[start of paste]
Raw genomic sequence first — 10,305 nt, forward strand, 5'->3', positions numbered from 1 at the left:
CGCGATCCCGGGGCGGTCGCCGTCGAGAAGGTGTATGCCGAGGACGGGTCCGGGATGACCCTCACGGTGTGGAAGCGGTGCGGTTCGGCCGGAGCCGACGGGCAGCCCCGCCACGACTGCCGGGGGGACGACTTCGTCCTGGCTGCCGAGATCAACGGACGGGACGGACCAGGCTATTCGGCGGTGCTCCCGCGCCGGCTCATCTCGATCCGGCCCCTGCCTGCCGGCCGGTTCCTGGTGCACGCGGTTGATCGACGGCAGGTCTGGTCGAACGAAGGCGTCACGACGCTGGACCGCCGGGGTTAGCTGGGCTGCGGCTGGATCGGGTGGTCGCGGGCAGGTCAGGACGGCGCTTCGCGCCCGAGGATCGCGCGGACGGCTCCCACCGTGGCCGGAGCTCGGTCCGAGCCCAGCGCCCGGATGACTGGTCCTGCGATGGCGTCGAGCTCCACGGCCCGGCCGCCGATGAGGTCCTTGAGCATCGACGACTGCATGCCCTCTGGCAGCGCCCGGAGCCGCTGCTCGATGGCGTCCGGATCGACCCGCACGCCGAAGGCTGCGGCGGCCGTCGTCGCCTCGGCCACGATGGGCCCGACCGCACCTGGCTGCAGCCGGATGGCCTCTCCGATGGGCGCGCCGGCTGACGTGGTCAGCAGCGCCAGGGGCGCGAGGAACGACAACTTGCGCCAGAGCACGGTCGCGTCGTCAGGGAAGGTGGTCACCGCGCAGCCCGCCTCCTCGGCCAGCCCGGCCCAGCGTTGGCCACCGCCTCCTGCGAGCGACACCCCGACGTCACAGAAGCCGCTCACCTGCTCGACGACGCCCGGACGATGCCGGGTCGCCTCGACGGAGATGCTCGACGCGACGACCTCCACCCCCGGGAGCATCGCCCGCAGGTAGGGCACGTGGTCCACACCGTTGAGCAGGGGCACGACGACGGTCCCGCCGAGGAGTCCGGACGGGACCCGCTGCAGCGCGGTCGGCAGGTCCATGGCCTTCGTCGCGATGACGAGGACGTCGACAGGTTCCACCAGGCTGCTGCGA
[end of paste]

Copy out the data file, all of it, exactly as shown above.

Raw genomic sequence first — 10,305 nt, forward strand, 5'->3', positions numbered from 1 at the left:
CGCGATCCCGGGGCGGTCGCCGTCGAGAAGGTGTATGCCGAGGACGGGTCCGGGATGACCCTCACGGTGTGGAAGCGGTGCGGTTCGGCCGGAGCCGACGGGCAGCCCCGCCACGACTGCCGGGGGGACGACTTCGTCCTGGCTGCCGAGATCAACGGACGGGACGGACCAGGCTATTCGGCGGTGCTCCCGCGCCGGCTCATCTCGATCCGGCCCCTGCCTGCCGGCCGGTTCCTGGTGCACGCGGTTGATCGACGGCAGGTCTGGTCGAACGAAGGCGTCACGACGCTGGACCGCCGGGGTTAGCTGGGCTGCGGCTGGATCGGGTGGTCGCGGGCAGGTCAGGACGGCGCTTCGCGCCCGAGGATCGCGCGGACGGCTCCCACCGTGGCCGGAGCTCGGTCCGAGCCCAGCGCCCGGATGACTGGTCCTGCGATGGCGTCGAGCTCCACGGCCCGGCCGCCGATGAGGTCCTTGAGCATCGACGACTGCATGCCCTCTGGCAGCGCCCGGAGCCGCTGCTCGATGGCGTCCGGATCGACCCGCACGCCGAAGGCTGCGGCGGCCGTCGTCGCCTCGGCCACGATGGGCCCGACCGCACCTGGCTGCAGCCGGATGGCCTCTCCGATGGGCGCGCCGGCTGACGTGGTCAGCAGCGCCAGGGGCGCGAGGAACGACAACTTGCGCCAGAGCACGGTCGCGTCGTCAGGGAAGGTGGTCACCGCGCAGCCCGCCTCCTCGGCCAGCCCGGCCCAGCGTTGGCCACCGCCTCCTGCGAGCGACACCCCGACGTCACAGAAGCCGCTCACCTGCTCGACGACGCCCGGACGATGCCGGGTCGCCTCGACGGAGATGCTCGACGCGACGACCTCCACCCCCGGGAGCATCGCCCGCAGGTAGGGCACGTGGTCCACACCGTTGAGCAGGGGCACGACGACGGTCCCGCCGAGGAGTCCGGACGGGACCCGCTGCAGCGCGGTCGGCAGGTCCATGGCCTTCGTCGCGATGACGAGGACGTCGACAGGTTCCACCAGGCTGCTGCGA